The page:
[FoRK] Non-speech, non-keyboard direct communications will create a new class of humans

Stephen D. Williams sdw at lig.net
Mon Jun 24 01:06:07 PDT 2013


On 6/24/13 12:12 AM, J. Andrew Rogers wrote:
> On Jun 23, 2013, at 11:34 PM, Stephen D. Williams <sdw at lig.net> wrote:
>> I agree, but I also feel the narrowness of linear speech and text to be a severe bottleneck.  Why not support mental drawings too?  3D structures?  We're hampered by tools and access / display convenience now.
>
> In this particular case, visualizations won't help. Can you visualize 7-dimensional computational structures? Most humans can't. But competent computer scientists can eventually work such things out on paper. It just doesn't happen quickly but some problems can't be solved any other way. :-)

Space filling curves are reasonably understandable in progression from 2D to 3D to ND.  I don't find it that difficult to imagine 
using space-filling curves for clustering or N-dimensional to 1-dimensional key mapping or similar operations.  I'm sure your case 
is far more sophisticated, but space filling curves are a perfect example of something awkward to explain verbally but easy to 
understand visually.  Isn't the usual progression to understand these kinds of things in 1D, 2D, 3D visually and intuitively, then 
map to symbol space and operations, then extrapolate to higher dimensions there?  This seemed very straightforward in machine 
learning class also: While you may be fitting discriminators in arbitrary n-dimensional space, you can illustrate what is going on 
in 2D or 3D.

>
> I think you seriously underestimate the practical complexities. It is not a presentation problem in many cases; the domain is intrinsically and exquisitely complex. In the area I work in, everything is pervasively in dimensionality higher that anyone can visualize or manipulate mentally. A few freaks like me fake it well enough to get something done.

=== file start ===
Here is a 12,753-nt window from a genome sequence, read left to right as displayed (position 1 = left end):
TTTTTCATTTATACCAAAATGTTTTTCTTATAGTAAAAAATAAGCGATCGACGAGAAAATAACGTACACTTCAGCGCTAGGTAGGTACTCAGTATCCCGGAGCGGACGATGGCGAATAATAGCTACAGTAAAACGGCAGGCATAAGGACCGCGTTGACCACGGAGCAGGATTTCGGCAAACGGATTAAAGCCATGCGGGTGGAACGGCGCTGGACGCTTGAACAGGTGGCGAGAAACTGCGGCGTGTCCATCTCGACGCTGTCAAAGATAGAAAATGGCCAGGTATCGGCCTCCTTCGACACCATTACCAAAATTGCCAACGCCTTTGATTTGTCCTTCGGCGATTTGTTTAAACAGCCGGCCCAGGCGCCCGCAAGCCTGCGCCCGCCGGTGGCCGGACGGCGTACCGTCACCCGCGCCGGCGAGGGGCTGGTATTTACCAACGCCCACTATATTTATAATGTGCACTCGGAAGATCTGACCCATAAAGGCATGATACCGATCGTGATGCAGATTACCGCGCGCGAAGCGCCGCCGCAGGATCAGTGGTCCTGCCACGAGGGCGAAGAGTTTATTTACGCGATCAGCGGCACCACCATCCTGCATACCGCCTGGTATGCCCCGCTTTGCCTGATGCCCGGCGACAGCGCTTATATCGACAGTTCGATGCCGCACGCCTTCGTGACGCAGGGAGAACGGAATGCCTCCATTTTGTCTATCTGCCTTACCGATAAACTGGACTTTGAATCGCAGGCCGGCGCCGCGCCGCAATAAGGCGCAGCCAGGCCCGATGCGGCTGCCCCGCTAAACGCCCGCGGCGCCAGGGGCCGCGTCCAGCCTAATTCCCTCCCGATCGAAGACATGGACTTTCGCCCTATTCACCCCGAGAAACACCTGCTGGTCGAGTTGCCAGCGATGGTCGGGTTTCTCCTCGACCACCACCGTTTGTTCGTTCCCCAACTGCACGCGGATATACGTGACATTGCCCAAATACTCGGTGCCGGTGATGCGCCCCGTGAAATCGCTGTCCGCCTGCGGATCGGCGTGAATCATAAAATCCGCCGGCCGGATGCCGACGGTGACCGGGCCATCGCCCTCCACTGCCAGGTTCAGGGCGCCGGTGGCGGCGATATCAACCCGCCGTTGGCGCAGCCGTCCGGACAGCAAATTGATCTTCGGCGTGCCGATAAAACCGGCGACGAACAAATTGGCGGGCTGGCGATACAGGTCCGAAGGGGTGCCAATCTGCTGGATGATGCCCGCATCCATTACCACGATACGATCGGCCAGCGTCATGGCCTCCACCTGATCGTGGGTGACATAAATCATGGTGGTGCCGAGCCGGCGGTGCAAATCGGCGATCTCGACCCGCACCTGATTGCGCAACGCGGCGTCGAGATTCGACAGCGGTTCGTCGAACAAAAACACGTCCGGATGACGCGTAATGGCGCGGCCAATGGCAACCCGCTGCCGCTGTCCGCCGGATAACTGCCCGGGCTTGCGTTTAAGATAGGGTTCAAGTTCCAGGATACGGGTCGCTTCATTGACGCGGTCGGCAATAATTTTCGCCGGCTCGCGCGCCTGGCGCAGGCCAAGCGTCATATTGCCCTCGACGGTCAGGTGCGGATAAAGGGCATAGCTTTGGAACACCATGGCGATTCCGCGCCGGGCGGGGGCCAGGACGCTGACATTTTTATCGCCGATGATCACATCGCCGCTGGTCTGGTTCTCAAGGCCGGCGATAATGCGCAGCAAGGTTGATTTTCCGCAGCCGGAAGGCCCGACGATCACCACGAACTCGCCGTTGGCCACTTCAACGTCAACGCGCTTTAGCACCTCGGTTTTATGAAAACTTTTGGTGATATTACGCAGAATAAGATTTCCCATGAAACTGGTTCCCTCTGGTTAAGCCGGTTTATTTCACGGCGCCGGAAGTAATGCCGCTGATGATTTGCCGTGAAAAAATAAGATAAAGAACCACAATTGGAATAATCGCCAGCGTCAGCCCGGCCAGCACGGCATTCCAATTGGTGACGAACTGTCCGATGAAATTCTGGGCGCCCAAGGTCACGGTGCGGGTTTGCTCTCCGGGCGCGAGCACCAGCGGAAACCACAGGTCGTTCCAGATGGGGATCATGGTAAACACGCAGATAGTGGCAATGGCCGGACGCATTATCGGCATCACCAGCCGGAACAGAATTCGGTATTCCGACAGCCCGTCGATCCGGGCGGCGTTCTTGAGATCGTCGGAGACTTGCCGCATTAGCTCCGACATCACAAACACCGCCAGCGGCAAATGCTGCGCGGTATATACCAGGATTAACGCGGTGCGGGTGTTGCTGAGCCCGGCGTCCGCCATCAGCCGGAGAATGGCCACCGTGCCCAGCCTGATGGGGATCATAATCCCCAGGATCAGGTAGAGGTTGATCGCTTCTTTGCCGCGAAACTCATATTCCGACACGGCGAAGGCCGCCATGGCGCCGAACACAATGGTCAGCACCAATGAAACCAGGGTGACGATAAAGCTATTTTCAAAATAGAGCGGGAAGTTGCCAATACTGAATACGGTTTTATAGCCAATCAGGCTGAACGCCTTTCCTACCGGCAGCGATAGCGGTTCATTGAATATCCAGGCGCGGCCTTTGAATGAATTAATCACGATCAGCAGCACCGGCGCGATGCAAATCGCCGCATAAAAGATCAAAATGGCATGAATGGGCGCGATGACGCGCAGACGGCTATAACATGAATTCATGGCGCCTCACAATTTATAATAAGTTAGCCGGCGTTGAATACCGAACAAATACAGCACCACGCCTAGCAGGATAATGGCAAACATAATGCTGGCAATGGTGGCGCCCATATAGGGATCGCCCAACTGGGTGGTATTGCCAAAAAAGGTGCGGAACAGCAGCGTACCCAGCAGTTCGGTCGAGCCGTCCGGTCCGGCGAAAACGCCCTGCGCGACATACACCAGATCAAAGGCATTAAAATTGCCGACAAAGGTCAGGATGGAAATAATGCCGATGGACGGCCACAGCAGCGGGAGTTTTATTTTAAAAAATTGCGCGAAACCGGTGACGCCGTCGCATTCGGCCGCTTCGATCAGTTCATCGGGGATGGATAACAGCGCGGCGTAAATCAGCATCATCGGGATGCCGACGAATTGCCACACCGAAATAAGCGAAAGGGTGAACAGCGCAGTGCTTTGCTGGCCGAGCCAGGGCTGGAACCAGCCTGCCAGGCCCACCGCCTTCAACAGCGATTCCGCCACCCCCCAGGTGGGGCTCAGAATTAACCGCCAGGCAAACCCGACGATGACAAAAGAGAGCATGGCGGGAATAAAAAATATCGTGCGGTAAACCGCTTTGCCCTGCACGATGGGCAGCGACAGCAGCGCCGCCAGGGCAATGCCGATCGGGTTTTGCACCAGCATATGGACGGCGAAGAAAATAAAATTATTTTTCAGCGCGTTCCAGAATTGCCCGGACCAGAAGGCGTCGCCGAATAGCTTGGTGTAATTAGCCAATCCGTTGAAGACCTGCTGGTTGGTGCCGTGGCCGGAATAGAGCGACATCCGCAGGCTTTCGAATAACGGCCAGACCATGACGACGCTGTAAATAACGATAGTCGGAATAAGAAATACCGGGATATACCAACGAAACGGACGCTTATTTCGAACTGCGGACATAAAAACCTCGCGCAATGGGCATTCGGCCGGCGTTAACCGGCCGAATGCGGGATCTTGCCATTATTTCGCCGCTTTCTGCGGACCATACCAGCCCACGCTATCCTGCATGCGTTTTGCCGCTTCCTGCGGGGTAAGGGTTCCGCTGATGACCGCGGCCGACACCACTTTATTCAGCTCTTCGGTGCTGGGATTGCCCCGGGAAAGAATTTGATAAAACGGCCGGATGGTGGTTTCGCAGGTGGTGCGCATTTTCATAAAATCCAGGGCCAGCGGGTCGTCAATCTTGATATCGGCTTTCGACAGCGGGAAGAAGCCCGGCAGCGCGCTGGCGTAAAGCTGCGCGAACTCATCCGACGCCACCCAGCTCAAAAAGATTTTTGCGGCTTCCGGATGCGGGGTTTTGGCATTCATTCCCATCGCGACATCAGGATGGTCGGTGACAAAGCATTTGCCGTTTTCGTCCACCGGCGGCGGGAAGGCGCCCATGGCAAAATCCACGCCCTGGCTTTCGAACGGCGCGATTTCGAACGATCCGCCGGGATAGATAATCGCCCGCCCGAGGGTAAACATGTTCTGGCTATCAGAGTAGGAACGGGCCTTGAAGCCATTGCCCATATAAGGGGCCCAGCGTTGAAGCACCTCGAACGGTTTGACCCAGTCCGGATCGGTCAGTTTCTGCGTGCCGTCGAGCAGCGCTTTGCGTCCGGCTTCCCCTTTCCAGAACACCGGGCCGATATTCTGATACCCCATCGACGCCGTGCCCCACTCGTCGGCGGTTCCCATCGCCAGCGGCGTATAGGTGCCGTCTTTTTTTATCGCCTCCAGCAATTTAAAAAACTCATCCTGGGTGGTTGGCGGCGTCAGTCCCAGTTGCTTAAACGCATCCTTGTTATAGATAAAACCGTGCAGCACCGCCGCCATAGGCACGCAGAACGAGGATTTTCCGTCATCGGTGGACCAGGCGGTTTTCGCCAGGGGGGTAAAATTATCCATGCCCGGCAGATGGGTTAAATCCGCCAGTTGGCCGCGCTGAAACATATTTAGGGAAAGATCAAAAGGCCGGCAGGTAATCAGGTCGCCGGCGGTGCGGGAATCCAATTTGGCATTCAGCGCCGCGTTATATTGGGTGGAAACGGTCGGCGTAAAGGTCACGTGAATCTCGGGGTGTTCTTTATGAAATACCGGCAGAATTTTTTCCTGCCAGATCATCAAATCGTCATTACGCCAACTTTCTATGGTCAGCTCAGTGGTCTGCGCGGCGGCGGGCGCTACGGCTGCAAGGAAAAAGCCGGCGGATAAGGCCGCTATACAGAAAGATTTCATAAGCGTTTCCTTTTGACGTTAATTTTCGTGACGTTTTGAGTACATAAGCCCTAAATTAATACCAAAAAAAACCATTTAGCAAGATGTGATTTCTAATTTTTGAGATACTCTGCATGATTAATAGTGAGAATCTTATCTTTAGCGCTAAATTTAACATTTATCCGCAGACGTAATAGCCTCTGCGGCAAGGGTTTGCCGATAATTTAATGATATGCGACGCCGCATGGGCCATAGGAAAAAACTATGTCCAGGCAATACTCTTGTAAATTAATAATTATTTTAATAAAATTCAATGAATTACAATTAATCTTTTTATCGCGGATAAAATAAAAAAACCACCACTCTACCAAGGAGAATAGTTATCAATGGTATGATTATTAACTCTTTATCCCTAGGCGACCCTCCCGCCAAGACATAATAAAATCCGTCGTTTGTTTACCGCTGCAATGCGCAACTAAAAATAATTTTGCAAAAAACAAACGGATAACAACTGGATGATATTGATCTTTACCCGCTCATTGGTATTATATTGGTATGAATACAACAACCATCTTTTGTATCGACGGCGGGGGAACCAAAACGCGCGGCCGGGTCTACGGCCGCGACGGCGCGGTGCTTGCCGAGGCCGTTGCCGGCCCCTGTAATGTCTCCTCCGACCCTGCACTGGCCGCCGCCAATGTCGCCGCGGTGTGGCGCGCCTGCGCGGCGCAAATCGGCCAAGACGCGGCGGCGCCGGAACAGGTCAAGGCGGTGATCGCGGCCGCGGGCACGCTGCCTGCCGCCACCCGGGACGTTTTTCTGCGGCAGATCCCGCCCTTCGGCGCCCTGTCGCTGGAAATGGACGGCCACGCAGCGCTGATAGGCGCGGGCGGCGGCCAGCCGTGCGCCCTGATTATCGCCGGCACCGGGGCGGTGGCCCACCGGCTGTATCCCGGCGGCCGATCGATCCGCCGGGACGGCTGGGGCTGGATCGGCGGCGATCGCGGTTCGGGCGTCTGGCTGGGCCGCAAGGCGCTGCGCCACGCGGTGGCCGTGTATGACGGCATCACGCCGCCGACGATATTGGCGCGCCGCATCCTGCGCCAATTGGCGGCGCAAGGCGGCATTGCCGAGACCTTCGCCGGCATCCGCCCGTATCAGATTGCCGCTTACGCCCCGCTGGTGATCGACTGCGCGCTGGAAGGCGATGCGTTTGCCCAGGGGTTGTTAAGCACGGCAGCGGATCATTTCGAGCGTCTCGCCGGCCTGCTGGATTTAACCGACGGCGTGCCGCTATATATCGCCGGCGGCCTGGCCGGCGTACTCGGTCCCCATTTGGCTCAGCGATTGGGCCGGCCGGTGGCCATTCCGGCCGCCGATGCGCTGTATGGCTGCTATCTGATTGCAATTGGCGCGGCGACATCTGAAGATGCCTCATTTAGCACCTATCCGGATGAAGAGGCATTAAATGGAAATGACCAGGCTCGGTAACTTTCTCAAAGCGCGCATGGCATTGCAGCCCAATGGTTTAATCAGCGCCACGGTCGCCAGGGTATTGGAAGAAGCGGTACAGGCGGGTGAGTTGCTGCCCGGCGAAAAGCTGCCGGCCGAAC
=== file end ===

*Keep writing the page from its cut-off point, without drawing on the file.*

I don't think I said that any of this is easy.  Just that it will happen soon, be demonstrably more efficient and effective, and 
have interesting effects.  It may take huge effort to make it work, or to work well, but once the value is realized that's no block 
to it happening.  There seems to be plenty of low-hanging fruit.

>
>
>> It wouldn't be difficult to leverage past knowledge and experience, along with in and out editing capability, in an efficient way.  Just marking terms that you understand some, fair, well, or expertly would be enough to assist in determining what to auto-request more detail on.  Right now, we have slow, laborious, half-duplex (or fractional duplex in groups), thought to English, English to thought translation.  We're going to move past that in multiple ways as soon as we have digital output and digital / graphic input.
>
> The ultimate limitation is that you, literally, cannot visualize and manipulate an appropriate level of complexity. Nor can I. You overestimate the abilities of a monkey brain.

Maybe.  Or maybe we haven't come up with a suitable visualization. In any case, you just brought up the straw man of communicating 
n-dimensional problems.  Most people would be happy to communicate much more mundane information more effectively.  My original 
point was about an efficient analog of verbal and written communication; graphics / visualization is an add-on.  Simulations and 
active models would be the next step there: Training your analog brain, i.e. creating a neural sim analog of something, is required 
to understand certain things at an intuitive, metaphor vocabulary or sensory-motor level.  You can't effectively learn to drive or 
fly without training in body-extension mode, i.e. by actually doing it or using a sim that is close enough.

>
> Low-value stuff we already communicate pretty well.

Well then you can take a pass at augmentation so that the rest of us can catch up.  ;-)  I think a lot of communication is slow and painful, in the frustration and inefficiency sense.


sdw



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